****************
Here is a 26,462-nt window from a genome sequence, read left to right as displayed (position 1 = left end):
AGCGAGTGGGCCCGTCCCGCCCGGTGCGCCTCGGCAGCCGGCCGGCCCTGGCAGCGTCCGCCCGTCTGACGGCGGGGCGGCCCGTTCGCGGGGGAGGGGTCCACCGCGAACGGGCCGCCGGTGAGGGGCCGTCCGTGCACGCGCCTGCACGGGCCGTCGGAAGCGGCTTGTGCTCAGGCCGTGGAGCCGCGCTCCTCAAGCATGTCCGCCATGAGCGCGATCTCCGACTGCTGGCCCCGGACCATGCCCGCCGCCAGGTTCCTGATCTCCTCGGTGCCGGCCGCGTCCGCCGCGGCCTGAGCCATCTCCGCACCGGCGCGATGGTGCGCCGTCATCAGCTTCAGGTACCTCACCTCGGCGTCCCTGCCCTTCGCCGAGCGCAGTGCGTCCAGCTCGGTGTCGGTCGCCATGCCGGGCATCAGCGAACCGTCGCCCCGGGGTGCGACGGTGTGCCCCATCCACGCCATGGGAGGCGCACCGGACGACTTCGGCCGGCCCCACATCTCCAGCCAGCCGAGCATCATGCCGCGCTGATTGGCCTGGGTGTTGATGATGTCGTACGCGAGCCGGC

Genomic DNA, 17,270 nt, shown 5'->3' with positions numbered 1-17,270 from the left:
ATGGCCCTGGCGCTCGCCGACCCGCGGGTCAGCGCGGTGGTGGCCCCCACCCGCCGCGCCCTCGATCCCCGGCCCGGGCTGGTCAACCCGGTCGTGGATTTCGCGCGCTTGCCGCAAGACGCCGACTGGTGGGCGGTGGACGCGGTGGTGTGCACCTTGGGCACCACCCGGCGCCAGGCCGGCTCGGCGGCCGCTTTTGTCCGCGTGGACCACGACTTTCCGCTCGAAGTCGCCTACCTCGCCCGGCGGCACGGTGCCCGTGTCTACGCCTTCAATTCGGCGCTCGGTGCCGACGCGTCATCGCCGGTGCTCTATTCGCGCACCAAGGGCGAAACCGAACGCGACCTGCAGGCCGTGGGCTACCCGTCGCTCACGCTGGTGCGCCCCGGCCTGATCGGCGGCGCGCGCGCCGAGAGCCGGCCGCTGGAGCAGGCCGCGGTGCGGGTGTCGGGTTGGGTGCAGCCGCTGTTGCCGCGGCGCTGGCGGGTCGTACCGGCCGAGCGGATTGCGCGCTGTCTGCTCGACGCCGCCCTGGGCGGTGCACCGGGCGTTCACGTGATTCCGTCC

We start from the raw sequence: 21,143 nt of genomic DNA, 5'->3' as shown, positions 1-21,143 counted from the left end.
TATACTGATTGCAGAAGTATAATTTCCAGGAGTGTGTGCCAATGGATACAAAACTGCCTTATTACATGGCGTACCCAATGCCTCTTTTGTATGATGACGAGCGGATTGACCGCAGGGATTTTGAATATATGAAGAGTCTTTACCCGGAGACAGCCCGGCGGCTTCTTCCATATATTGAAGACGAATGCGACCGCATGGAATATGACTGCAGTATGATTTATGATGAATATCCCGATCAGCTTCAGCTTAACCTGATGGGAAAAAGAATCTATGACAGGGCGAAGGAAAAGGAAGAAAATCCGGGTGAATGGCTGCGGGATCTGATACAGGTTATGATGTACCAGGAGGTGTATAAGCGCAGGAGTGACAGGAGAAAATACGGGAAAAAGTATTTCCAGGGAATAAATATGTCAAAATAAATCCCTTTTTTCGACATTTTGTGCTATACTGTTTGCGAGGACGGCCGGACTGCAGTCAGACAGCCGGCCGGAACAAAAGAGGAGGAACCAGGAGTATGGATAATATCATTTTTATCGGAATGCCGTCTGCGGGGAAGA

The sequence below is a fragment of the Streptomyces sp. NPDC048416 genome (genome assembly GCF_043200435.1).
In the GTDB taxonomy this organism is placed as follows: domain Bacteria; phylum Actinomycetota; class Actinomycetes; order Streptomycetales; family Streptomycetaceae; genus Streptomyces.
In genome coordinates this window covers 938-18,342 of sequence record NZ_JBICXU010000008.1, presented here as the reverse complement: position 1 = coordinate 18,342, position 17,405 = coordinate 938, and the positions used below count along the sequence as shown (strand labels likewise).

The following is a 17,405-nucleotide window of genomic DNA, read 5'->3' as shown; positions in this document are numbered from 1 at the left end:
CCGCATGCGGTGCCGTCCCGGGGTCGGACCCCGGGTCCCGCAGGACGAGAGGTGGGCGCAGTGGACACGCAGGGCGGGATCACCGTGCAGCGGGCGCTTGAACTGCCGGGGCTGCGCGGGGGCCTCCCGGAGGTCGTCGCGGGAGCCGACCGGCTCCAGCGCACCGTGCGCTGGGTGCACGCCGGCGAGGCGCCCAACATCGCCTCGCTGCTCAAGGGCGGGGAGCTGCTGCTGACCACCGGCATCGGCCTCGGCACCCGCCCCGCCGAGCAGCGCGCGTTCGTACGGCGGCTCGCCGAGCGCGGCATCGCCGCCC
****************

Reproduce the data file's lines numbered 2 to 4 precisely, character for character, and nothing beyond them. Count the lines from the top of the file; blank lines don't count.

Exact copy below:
AGCGAGTGGGCCCGTCCCGCCCGGTGCGCCTCGGCAGCCGGCCGGCCCTGGCAGCGTCCGCCCGTCTGACGGCGGGGCGGCCCGTTCGCGGGGGAGGGGTCCACCGCGAACGGGCCGCCGGTGAGGGGCCGTCCGTGCACGCGCCTGCACGGGCCGTCGGAAGCGGCTTGTGCTCAGGCCGTGGAGCCGCGCTCCTCAAGCATGTCCGCCATGAGCGCGATCTCCGACTGCTGGCCCCGGACCATGCCCGCCGCCAGGTTCCTGATCTCCTCGGTGCCGGCCGCGTCCGCCGCGGCCTGAGCCATCTCCGCACCGGCGCGATGGTGCGCCGTCATCAGCTTCAGGTACCTCACCTCGGCGTCCCTGCCCTTCGCCGAGCGCAGTGCGTCCAGCTCGGTGTCGGTCGCCATGCCGGGCATCAGCGAACCGTCGCCCCGGGGTGCGACGGTGTGCCCCATCCACGCCATGGGAGGCGCACCGGACGACTTCGGCCGGCCCCACATCTCCAGCCAGCCGAGCATCATGCCGCGCTGATTGGCCTGGGTGTTGATGATGTCGTACGCGAGCCGGC

Genomic DNA, 17,270 nt, shown 5'->3' with positions numbered 1-17,270 from the left:
ATGGCCCTGGCGCTCGCCGACCCGCGGGTCAGCGCGGTGGTGGCCCCCACCCGCCGCGCCCTCGATCCCCGGCCCGGGCTGGTCAACCCGGTCGTGGATTTCGCGCGCTTGCCGCAAGACGCCGACTGGTGGGCGGTGGACGCGGTGGTGTGCACCTTGGGCACCACCCGGCGCCAGGCCGGCTCGGCGGCCGCTTTTGTCCGCGTGGACCACGACTTTCCGCTCGAAGTCGCCTACCTCGCCCGGCGGCACGGTGCCCGTGTCTACGCCTTCAATTCGGCGCTCGGTGCCGACGCGTCATCGCCGGTGCTCTATTCGCGCACCAAGGGCGAAACCGAACGCGACCTGCAGGCCGTGGGCTACCCGTCGCTCACGCTGGTGCGCCCCGGCCTGATCGGCGGCGCGCGCGCCGAGAGCCGGCCGCTGGAGCAGGCCGCGGTGCGGGTGTCGGGTTGGGTGCAGCCGCTGTTGCCGCGGCGCTGGCGGGTCGTACCGGCCGAGCGGATTGCGCGCTGTCTGCTCGACGCCGCCCTGGGCGGTGCACCGGGCGTTCACGTGATTCCGTCC